Novels in this genre allow a close look at a killer MC as they plan and execute their crimes. Different than a caper, the crimes here are usually so bloody, the reader doesn’t root for the protagonist. We may not be rooting for them, but the question, “Will they get away with it?” keeps us riveted through chilling plots and devious intentions. In My Sister, the Serial Killer by Oyinkan Braithwaite, the protagonist is an enabler of the titular serial killer, who keeps her sister out of jail until her loyalty is tested by her sister’s choice of victim.   

7. Con Artists

Stories about con artists, fraudsters and forgers are having a moment, thanks to the real life cons like Anna Delvey. Sometimes, like in Susan Rigetti’s Cover Story,  the protagonist discovers their glamorous friend is playing a dangerous game of Smoke and Mirrors. In Maria Gainza’s Portrait of an Unknown Lady, a woman tries to track down a renowned art forger in Buenos Aires.  

8. Organized Crime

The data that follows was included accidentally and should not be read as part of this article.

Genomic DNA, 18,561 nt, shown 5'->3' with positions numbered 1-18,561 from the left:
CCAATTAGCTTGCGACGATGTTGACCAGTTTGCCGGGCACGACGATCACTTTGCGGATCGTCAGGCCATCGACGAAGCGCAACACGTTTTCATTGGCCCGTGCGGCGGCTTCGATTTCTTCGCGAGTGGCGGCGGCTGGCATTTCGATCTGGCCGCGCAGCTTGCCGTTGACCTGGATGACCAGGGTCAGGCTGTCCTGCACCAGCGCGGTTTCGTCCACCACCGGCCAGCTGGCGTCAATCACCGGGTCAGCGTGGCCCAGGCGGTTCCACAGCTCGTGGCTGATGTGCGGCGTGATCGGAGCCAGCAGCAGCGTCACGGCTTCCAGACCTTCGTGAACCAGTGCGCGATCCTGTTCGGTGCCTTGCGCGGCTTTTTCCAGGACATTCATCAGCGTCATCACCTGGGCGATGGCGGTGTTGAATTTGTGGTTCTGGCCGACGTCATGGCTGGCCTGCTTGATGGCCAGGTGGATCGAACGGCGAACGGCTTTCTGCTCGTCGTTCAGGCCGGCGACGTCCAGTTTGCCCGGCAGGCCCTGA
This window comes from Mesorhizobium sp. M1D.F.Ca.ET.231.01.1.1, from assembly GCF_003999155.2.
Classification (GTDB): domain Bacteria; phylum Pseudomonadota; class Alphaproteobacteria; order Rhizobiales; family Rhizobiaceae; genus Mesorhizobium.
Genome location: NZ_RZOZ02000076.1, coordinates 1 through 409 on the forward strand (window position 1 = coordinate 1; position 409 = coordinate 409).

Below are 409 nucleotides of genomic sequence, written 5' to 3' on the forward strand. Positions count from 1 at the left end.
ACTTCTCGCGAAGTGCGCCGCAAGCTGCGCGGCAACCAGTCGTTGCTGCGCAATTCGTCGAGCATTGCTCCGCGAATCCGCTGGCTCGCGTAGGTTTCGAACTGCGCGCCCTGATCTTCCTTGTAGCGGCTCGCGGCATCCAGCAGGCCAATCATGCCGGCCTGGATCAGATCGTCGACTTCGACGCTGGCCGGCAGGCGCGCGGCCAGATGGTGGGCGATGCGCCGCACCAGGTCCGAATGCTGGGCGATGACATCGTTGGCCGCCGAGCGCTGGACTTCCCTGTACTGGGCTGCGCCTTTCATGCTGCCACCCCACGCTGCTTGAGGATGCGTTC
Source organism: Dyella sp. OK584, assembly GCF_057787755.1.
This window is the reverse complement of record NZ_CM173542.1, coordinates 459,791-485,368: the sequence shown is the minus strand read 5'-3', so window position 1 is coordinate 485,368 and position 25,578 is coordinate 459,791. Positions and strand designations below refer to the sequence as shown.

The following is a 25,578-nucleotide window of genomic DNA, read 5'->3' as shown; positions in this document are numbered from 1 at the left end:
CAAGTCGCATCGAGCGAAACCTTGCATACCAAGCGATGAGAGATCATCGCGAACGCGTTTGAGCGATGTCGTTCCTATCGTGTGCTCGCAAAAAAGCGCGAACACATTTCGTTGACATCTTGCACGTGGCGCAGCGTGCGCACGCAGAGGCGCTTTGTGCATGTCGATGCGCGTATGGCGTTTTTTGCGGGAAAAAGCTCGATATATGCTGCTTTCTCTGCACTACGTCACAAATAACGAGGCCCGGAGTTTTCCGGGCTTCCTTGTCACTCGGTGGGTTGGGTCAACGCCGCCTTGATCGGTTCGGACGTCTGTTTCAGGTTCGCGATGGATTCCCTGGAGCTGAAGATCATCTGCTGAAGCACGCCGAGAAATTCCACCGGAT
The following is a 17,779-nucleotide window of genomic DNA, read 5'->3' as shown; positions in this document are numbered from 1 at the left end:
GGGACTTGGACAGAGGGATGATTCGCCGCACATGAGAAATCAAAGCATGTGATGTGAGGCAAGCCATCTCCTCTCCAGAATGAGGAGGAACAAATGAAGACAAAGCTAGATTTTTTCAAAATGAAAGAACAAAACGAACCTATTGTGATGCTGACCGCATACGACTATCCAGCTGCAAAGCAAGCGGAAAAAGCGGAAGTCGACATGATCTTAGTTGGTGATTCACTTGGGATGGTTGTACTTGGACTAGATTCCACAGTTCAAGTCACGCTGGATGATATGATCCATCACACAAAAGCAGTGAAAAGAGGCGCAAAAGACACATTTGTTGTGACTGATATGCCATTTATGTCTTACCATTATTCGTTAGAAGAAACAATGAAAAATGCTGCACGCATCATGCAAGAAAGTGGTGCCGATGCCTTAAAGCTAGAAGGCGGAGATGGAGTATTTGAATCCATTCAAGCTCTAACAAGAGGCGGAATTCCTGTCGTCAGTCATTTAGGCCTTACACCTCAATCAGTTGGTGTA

These stories take us into the inner workings of crime families and syndicates. Usually equal parts loyalty and backstabbing, organized crime usually has its own moral ethos, where retribution waits for those who get greedy. The Godfather is the archetype of the genre, focused on the family saga within the Italian mafia in New York. Novels in this genre offer a fascinating look into organized crime around the world. In Out by Natsuo Kirino, a young wife becomes entwined with the yakuza, the Japanese crime syndicate. 

9. Espionage

Is service to your country a crime? “Sometimes” is the answer in crime fiction. Often tied to the thriller genre, characters spying for the government or corporation find their moral dilemmas getting murky as they track down information worth killing for. Expect double and triple crossing as fair play in his genre.  For example, in Lauren Wilkinson’s American Spy, a young, Black FBI agent tries to bring down a government in West Africa, but her loyalties become conflicted when she falls for the charismatic leader she’s meant to spy on. 

For more great takes on crime fiction, check out 20 Must-Read Crime Novels To Keep You Up At Night. For more sub-genre priming, check out The Layer Cake of Science Fiction: A Sub-Genre Primer.